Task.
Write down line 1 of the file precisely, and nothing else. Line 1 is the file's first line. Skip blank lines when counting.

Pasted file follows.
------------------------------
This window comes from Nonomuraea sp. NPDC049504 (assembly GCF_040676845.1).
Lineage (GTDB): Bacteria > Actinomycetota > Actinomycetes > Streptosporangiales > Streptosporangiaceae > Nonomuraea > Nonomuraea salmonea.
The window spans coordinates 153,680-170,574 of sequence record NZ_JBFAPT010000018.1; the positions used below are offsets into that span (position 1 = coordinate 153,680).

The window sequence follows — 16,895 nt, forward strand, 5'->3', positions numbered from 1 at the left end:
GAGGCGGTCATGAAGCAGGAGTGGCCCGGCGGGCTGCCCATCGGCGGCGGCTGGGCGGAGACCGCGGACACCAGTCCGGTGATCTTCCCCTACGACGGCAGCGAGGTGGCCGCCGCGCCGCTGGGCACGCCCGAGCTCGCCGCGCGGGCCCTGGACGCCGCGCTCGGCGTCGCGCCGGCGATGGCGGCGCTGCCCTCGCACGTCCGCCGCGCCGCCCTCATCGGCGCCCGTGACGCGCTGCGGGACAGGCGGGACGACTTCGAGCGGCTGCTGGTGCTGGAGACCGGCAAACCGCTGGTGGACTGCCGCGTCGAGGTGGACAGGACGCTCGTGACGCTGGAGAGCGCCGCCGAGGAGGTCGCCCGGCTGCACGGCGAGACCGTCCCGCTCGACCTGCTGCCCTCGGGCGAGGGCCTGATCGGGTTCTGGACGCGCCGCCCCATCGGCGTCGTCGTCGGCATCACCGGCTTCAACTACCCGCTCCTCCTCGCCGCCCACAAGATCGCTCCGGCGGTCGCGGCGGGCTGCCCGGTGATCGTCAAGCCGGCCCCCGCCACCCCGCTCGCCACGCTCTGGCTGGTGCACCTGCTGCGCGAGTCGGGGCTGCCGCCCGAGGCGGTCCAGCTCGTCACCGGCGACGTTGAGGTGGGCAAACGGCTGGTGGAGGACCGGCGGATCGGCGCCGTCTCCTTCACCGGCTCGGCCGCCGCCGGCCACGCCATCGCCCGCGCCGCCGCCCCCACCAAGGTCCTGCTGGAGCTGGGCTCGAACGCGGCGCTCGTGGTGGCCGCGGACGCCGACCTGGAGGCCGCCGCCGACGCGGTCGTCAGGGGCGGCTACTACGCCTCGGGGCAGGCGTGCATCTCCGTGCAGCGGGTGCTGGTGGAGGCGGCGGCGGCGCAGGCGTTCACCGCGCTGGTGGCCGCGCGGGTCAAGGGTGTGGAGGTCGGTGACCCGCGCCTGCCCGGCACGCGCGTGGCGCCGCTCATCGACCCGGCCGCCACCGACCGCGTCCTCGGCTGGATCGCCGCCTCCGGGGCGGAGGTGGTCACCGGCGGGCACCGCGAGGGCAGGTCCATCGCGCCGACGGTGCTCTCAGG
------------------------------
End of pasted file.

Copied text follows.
This window comes from Nonomuraea sp. NPDC049504 (assembly GCF_040676845.1).